Thousands of local residents wanting to take part in the selection of a presidential nominee was both good news and bad news for the Democratic Party Tuesday night.
Although organizers made late attempts to find venues large enough to accommodate the crowds, even they were surprised at the numbers. Caucus-goers had to split off to a second location at one site or be counted and leave another site to make room for other participants. Some people were unable to make it to their caucus because of parking problems or traffic jams.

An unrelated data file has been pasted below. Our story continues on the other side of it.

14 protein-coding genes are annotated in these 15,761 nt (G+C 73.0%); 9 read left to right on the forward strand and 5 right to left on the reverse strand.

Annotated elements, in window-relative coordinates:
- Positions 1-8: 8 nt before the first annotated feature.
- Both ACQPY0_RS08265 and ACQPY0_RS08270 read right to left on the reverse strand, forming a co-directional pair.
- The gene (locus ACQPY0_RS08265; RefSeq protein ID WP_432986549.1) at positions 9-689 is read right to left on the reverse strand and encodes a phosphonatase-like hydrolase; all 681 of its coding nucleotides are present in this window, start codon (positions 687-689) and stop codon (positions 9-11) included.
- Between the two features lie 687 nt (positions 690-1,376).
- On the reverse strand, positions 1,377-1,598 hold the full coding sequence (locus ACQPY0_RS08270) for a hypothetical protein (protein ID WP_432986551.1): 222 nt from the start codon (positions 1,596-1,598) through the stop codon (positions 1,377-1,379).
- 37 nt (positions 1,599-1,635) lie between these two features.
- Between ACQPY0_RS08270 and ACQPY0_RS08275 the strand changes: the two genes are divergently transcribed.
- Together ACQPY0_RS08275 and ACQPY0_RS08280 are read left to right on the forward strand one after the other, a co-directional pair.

There were frustrations, but it nonetheless was inspiring to see so many people wanting to participate in this grassroots political effort. People waited in lines. Some young people stuck in traffic reportedly abandoned their cars as far away as Barker Avenue and jogged to the Douglas County 4-H Fairgrounds to be counted.
There were glitches, but Democratic leaders did the best they could to hold fair and orderly caucuses. They no doubt learned valuable lessons they will be able to put to use if future caucuses draw similar crowds.
Republicans will have their turn at 10 a.m. Saturday at South Junior High School. Their process, not surprisingly, is a little different than the Democrats' but it would be great if they also found themselves dealing with a larger-than-expected crowd.